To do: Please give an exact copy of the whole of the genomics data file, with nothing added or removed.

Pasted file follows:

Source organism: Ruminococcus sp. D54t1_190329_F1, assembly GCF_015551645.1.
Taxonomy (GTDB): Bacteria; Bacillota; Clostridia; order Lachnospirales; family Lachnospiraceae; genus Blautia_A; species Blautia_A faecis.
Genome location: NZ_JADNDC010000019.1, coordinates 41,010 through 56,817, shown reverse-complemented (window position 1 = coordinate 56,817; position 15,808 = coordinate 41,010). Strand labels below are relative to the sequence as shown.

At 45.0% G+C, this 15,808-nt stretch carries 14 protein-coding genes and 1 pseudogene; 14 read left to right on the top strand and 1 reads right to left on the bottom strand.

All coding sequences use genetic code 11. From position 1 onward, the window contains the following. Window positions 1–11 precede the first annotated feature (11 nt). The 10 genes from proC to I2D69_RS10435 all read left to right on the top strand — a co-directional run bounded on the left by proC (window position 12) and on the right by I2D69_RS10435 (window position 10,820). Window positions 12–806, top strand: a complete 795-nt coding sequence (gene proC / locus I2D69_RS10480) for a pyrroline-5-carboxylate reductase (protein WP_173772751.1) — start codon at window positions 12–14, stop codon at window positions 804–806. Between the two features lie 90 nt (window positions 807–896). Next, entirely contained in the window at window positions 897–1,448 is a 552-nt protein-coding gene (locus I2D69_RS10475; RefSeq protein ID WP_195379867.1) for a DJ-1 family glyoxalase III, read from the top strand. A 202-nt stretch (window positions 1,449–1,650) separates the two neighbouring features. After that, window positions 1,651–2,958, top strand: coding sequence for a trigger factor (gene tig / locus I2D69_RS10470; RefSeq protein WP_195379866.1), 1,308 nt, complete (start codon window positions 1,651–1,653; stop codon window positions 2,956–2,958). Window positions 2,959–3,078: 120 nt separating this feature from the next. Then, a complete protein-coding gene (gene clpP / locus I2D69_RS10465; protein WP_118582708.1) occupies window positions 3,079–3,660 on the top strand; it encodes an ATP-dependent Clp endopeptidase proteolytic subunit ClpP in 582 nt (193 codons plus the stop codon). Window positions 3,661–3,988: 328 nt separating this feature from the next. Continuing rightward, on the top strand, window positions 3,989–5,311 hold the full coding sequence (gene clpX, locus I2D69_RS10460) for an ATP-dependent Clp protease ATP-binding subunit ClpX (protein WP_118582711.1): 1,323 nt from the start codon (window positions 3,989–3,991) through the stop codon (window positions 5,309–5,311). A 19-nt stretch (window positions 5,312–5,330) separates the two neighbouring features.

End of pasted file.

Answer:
Source organism: Ruminococcus sp. D54t1_190329_F1, assembly GCF_015551645.1.
Taxonomy (GTDB): Bacteria; Bacillota; Clostridia; order Lachnospirales; family Lachnospiraceae; genus Blautia_A; species Blautia_A faecis.
Genome location: NZ_JADNDC010000019.1, coordinates 41,010 through 56,817, shown reverse-complemented (window position 1 = coordinate 56,817; position 15,808 = coordinate 41,010). Strand labels below are relative to the sequence as shown.

At 45.0% G+C, this 15,808-nt stretch carries 14 protein-coding genes and 1 pseudogene; 14 read left to right on the top strand and 1 reads right to left on the bottom strand.

All coding sequences use genetic code 11. From position 1 onward, the window contains the following. Window positions 1–11 precede the first annotated feature (11 nt). The 10 genes from proC to I2D69_RS10435 all read left to right on the top strand — a co-directional run bounded on the left by proC (window position 12) and on the right by I2D69_RS10435 (window position 10,820). Window positions 12–806, top strand: a complete 795-nt coding sequence (gene proC / locus I2D69_RS10480) for a pyrroline-5-carboxylate reductase (protein WP_173772751.1) — start codon at window positions 12–14, stop codon at window positions 804–806. Between the two features lie 90 nt (window positions 807–896). Next, entirely contained in the window at window positions 897–1,448 is a 552-nt protein-coding gene (locus I2D69_RS10475; RefSeq protein ID WP_195379867.1) for a DJ-1 family glyoxalase III, read from the top strand. A 202-nt stretch (window positions 1,449–1,650) separates the two neighbouring features. After that, window positions 1,651–2,958, top strand: coding sequence for a trigger factor (gene tig / locus I2D69_RS10470; RefSeq protein WP_195379866.1), 1,308 nt, complete (start codon window positions 1,651–1,653; stop codon window positions 2,956–2,958). Window positions 2,959–3,078: 120 nt separating this feature from the next. Then, a complete protein-coding gene (gene clpP / locus I2D69_RS10465; protein WP_118582708.1) occupies window positions 3,079–3,660 on the top strand; it encodes an ATP-dependent Clp endopeptidase proteolytic subunit ClpP in 582 nt (193 codons plus the stop codon). Window positions 3,661–3,988: 328 nt separating this feature from the next. Continuing rightward, on the top strand, window positions 3,989–5,311 hold the full coding sequence (gene clpX, locus I2D69_RS10460) for an ATP-dependent Clp protease ATP-binding subunit ClpX (protein WP_118582711.1): 1,323 nt from the start codon (window positions 3,989–3,991) through the stop codon (window positions 5,309–5,311). A 19-nt stretch (window positions 5,312–5,330) separates the two neighbouring features.